The Magazine

A TALE OF THE NEW CHINA

What I Saw at the American Embassy in Beijing

May 24, 1999, Vol. 4, No. 34 • By ETHAN GUTMANN
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I was surprised -- God, another stupid accident -- but I was relieved as well. No deaths, that's the main thing. I flashed back to the previous weeks: lunching with my Chinese co-workers as they occasionally tried to rake me over the coals for airstrikes in Kosovo. I always asked the same things: "Do you know how long this war has been going on? Do you know what it's about? The Opium war had an economic element; do you think that America is trying to make money in Kosovo?" Followed by my statement that while I understood the moral impetus for the NATO intervention, I personally thought the war was a mistake because we couldn't win it; of course, the silver lining was that a Republican would probably win the election. All this was poorly translated at best, and this last comment in particular tended to elicit rather chilly expressions from some. Once a girl from accounting with Trotsky glasses closed the lunch by shouting something translated roughly as: "America is the worst country!" But in general, my co-workers were a thoughtful and likable bunch -- they tended to give my position, as well as they understood it, a kind of compartmentalized respect. It was a door that would be opened and quickly shut again on the occasional rainy day lunch just to clear the air.


No deaths, that's the main thing. Could have been caused by a leaky gas stove. The Chinese tend to crowd around the kitchen and . . . anyway, no deaths, I repeated as a small, mostly naked Chinese man locked himself into a plastic bubble, painted himself green, and began to fill the bubble with water as the cameras rolled -- the "happening," however, seemed to be slowing down, freezing up. Rumors began spreading around the party. First, it was one dead, and 23 injured. Then two dead. Finally a Yugoslav journalist informed me rather definitively (he saw CNN): three dead, hit by three missiles, and one was a journalist from the Xinhua news agency, top of the state heap.


It dawned on me that we should do something, and I clamored for Betsy to kiss cheeks and exchange cards. We rode east with the Yugoslav, thinking about heading straight for the American embassy. We waved to a Chinese friend who was on her way to a massage. In what now seems like a particularly surreal moment, we almost chose to go to a book fair instead, except that the Yugoslav's cell phone tinkled, and he was informed that, indeed, something was going on near the embassy.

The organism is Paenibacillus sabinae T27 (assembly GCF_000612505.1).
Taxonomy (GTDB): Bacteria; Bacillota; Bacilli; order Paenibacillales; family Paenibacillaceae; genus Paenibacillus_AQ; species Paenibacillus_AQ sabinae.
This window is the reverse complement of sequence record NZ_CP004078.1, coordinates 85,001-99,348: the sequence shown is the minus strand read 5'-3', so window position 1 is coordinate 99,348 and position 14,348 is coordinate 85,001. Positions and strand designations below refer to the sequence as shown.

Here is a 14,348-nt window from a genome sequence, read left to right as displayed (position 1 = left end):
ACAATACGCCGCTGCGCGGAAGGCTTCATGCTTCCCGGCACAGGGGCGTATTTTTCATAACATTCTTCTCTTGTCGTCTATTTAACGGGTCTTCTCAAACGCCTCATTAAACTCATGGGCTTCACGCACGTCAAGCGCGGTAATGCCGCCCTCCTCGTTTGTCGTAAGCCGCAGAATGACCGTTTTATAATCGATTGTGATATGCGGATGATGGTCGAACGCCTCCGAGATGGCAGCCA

On Jianguomen Avenue, we passed our first rapidly marching squadron of police. Turning the corner at the Citic building, the police began to rapidly increase in density: one every ten yards, then one in five, then one in three. As we turned the corner down embassy row, we heard a strange sound in the distance, the roar, the sound that calls a man as surely as bagpipes.


My heart raced now, and we pedaled fast down the block, suddenly running into a police barricade, with about 50 Chinese onlookers trying to peer down the block towards the embassy. Betsy and I simply walked past the police cordon, making a big show of chaining our bikes up. The police would not stop people like us from entering, because foreigners could still do what they wanted in Beijing, because they weren't Chinese.


Immediately the first battalion of young student protesters from some obscure university advanced down the block. You've seen the pictures, I imagine. It was textbook: long red banners with Chinese characters splashed on in black paint. Waving little fists mechanically. Freshmen and sophomores mostly. The hipper Chinese students had torn scarves wrapped around the head. The majority were clean-cut specimens. We ran past them towards the embassy, actually finding ourselves a cramped space just in front of the gate.


Beyond the gate, all was normal. Spreading trees turned the area into a kind of large grotto, gentle sunlight, although the wind was picking up. The U.S. embassy was well kept, as always, its facade showing no signs of life -- why would it on a golfer's Saturday? Surrounding it were the cameras, mainly foreign, although a few from Chinese state television, CCTV. About 15 policemen in their green uniforms lined the gate, relaxed, almost in a holiday mood. As Betsy pointed out, any break in the monotony of life in an authoritarian state is so lovely! They were finally being given something to do!